Some participants long considered Birthright Israel to be a dream opportunity, others had no previous desire to visit Israel but were influenced by a close friend or family member. The honor of staffing these trips is also a gift to the madrichim who get to help their peers navigate the experience together. The individual gets to have their own experience but the madrich has the opportunity to enhance the trip and show and explain to the group parts of Israel that they may otherwise have missed. Each successive trip provides the chance to learn and to give back to the community.
The Meaning of “Birthright” for Israelis
Focusing in on the meaning of Birthright Israel for the American participants often ignores the meaning for the Israeli mifgash. These men and women are people under their uniforms and Birthright Israel helps to peel back the layers, exposing the reality that we are one family that has been separated by circumstance. This is a two-way street. While the participants often come away with a sense of how Israeli strength makes the world a safer place for all Jewish people, madrichim have the ability as Americans to connect the dots and show that Israelis that we have their back as well. Being Israeli is not easy, and the mifgash should come away energized and proud of who they are, with everyone feeling the reciprocity of the U.S.- Israel relationship. As one family, we have a responsibility to look after each other.
A Career with AIPAC
Staffing trips and my time in Poland inspired me to begin a career with AIPAC to protect our people.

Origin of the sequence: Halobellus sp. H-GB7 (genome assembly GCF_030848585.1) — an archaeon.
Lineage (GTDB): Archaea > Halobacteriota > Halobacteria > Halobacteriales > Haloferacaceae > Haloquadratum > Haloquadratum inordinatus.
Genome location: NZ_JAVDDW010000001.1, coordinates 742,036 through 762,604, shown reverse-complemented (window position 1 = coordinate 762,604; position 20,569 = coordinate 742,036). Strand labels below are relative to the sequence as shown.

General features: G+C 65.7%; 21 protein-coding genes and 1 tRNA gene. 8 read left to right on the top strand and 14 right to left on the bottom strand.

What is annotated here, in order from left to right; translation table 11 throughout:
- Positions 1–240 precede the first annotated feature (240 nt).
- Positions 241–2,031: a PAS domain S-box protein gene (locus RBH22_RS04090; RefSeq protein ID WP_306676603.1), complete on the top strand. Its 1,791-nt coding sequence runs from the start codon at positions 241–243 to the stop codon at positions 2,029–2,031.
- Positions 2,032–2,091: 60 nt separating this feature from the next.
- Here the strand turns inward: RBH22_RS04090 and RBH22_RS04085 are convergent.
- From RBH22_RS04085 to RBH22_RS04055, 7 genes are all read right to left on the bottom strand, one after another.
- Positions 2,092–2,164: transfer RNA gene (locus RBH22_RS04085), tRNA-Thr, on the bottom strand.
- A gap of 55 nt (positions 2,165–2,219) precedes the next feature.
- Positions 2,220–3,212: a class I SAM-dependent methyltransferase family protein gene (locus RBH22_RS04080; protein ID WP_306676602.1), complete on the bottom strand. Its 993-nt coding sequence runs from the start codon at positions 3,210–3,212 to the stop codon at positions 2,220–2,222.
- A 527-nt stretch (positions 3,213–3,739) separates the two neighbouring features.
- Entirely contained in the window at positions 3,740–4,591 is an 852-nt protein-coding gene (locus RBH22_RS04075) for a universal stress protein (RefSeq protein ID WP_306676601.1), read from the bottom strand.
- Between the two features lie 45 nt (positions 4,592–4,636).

In the AIPAC office, I am surrounded by many people who were similarly inspired by their Birthright Israel trips and who understand the importance of strengthening the U.S.-Israel relationship. Last December when Jews were being targeted in daily antisemitic attacks in Brooklyn I partnered with a colleague and our Krav Maga studio to co-found the Guardian Self-Defense organization in Crown Heights.
Every Sunday we train our brothers and sisters to prevent them from becoming victims. In a world where human interaction is being replaced by social media, Birthright Israel provides the personal touch that the international community is sorely lacking.
The Lasting Impact of Birthright Israel
From afar, many people look at Israel and only see politics. Close up, many only see Tel Aviv and shawarma. Birthright Israel pushes past that shallowness and allows its participants to make their own connection to the land and the people, forever changing our lives. When Israel gets attacked, I no longer only see an upsetting news story. I see my Birthright medic’s family home being attacked in Sderot. I see my mifgash being called up from the IDF reserves. I see the graves at Har Herzl where I watched friends speak about fallen loved ones.
While many Jews from older generations fear a weakening in our connection to the past, Birthright Israel is forging and strengthening bonds that will not be fully understood or appreciated for generations to come. While we may be moving further from the Holocaust, and some are missing out on the lessons that our survival taught us, Birthright Israel is making sure that we have the opportunity to connect with our brothers and sisters overseas in the here and now.
Take Advantage of this Gift
If you’re sitting at home wishing your Birthright Israel trip never ended or if you’re like me and the future of our people is always on your mind, don’t let a list of excuses stop you from following your heart. Our community needs more passionate leaders setting an example and there are endless ways to get more involved.